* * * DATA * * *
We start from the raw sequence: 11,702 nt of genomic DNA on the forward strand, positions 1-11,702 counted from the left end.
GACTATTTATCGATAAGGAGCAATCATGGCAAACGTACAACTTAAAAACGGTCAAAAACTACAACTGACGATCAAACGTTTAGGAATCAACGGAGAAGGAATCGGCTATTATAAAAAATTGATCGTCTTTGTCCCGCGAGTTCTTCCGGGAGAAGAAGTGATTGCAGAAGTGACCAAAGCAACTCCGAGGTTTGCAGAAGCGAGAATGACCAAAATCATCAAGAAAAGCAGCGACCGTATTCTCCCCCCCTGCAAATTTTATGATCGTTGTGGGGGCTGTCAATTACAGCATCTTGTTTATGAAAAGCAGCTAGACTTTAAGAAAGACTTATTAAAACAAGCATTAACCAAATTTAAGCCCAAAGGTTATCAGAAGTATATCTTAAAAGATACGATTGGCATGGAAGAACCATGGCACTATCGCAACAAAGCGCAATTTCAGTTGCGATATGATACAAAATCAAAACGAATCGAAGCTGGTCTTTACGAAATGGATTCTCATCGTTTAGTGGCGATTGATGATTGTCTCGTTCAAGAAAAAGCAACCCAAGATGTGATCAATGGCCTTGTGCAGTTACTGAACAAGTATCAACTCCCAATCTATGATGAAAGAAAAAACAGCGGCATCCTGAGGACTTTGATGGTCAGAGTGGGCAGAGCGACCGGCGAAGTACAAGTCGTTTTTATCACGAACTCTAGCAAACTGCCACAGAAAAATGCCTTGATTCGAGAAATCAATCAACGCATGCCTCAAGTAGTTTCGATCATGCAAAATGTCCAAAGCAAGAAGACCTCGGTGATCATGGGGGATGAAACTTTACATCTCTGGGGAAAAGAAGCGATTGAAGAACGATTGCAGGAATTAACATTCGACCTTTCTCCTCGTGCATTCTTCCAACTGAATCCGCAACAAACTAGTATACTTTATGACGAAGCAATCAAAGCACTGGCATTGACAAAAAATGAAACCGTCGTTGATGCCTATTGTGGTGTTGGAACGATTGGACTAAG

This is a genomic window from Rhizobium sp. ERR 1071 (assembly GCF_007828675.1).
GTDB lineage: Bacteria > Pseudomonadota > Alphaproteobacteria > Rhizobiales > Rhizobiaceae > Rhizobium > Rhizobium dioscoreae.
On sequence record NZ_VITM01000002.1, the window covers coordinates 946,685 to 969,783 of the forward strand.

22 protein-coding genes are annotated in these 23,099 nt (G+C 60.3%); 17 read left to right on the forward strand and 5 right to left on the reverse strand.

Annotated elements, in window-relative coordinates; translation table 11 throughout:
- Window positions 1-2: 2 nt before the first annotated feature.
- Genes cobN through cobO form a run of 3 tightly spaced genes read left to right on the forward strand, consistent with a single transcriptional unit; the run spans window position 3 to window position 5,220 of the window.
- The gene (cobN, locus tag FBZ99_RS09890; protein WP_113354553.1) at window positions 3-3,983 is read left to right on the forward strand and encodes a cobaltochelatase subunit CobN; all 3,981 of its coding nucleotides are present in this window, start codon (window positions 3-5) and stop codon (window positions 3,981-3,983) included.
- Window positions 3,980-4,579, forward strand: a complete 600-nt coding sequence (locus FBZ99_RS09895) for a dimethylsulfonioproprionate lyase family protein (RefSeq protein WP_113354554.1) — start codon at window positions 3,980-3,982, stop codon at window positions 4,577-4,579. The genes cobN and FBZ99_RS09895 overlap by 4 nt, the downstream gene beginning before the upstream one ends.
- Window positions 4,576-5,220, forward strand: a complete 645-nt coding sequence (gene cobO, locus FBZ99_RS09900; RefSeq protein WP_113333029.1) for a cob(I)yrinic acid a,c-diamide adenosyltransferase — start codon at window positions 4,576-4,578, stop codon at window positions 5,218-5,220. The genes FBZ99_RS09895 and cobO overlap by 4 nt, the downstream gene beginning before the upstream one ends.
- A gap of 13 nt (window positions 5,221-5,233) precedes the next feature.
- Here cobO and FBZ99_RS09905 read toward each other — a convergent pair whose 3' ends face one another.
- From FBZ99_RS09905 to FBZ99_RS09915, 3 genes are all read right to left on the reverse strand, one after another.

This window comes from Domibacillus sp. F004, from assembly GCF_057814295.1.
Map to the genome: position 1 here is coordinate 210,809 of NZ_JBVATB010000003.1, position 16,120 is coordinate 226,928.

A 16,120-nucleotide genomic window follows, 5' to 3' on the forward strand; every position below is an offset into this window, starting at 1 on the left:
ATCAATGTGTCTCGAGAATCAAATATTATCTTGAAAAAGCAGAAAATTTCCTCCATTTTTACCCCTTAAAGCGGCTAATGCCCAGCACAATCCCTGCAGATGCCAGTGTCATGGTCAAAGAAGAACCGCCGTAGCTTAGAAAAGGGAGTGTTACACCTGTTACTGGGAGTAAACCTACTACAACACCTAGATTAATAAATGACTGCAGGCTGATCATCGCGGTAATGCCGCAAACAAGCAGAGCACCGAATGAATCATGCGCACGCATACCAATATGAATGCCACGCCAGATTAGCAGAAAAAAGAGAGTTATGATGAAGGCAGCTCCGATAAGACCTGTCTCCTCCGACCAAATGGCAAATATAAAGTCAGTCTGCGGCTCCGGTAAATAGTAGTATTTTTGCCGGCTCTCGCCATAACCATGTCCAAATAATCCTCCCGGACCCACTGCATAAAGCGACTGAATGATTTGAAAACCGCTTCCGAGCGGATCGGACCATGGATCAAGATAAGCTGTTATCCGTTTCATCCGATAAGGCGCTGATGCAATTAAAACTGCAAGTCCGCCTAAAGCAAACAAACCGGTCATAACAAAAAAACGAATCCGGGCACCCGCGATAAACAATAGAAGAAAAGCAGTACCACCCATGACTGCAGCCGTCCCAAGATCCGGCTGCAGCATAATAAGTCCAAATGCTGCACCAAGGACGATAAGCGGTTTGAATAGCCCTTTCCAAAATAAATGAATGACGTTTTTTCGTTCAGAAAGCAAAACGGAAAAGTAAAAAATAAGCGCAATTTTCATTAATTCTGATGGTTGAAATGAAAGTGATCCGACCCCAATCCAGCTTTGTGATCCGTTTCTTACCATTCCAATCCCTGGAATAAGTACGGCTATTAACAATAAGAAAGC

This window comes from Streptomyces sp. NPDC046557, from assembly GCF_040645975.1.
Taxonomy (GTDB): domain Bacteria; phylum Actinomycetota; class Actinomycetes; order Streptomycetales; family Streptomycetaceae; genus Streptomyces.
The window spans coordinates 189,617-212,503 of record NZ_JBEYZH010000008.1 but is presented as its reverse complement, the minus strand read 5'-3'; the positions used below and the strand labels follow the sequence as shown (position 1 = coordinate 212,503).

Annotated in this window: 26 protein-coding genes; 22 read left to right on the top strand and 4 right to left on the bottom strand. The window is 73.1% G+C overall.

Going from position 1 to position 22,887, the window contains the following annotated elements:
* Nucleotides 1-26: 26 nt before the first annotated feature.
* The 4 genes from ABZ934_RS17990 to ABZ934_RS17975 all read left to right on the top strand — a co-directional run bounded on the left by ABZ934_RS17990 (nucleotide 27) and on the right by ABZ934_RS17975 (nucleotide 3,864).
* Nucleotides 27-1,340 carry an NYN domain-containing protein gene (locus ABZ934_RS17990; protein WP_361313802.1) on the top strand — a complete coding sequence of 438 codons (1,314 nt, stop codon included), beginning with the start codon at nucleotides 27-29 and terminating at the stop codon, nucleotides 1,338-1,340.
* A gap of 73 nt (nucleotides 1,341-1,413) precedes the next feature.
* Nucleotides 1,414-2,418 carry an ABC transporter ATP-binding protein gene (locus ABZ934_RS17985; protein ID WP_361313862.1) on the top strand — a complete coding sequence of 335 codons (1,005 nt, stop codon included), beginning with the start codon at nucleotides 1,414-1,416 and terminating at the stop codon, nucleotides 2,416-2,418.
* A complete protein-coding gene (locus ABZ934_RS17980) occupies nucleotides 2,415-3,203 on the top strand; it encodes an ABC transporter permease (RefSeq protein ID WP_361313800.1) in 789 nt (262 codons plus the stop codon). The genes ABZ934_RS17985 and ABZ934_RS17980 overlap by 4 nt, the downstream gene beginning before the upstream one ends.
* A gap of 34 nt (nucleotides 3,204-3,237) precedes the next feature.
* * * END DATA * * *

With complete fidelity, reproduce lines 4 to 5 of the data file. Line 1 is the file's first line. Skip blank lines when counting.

GTDB lineage: Bacteria > Pseudomonadota > Alphaproteobacteria > Rhizobiales > Rhizobiaceae > Rhizobium > Rhizobium dioscoreae.
On sequence record NZ_VITM01000002.1, the window covers coordinates 946,685 to 969,783 of the forward strand.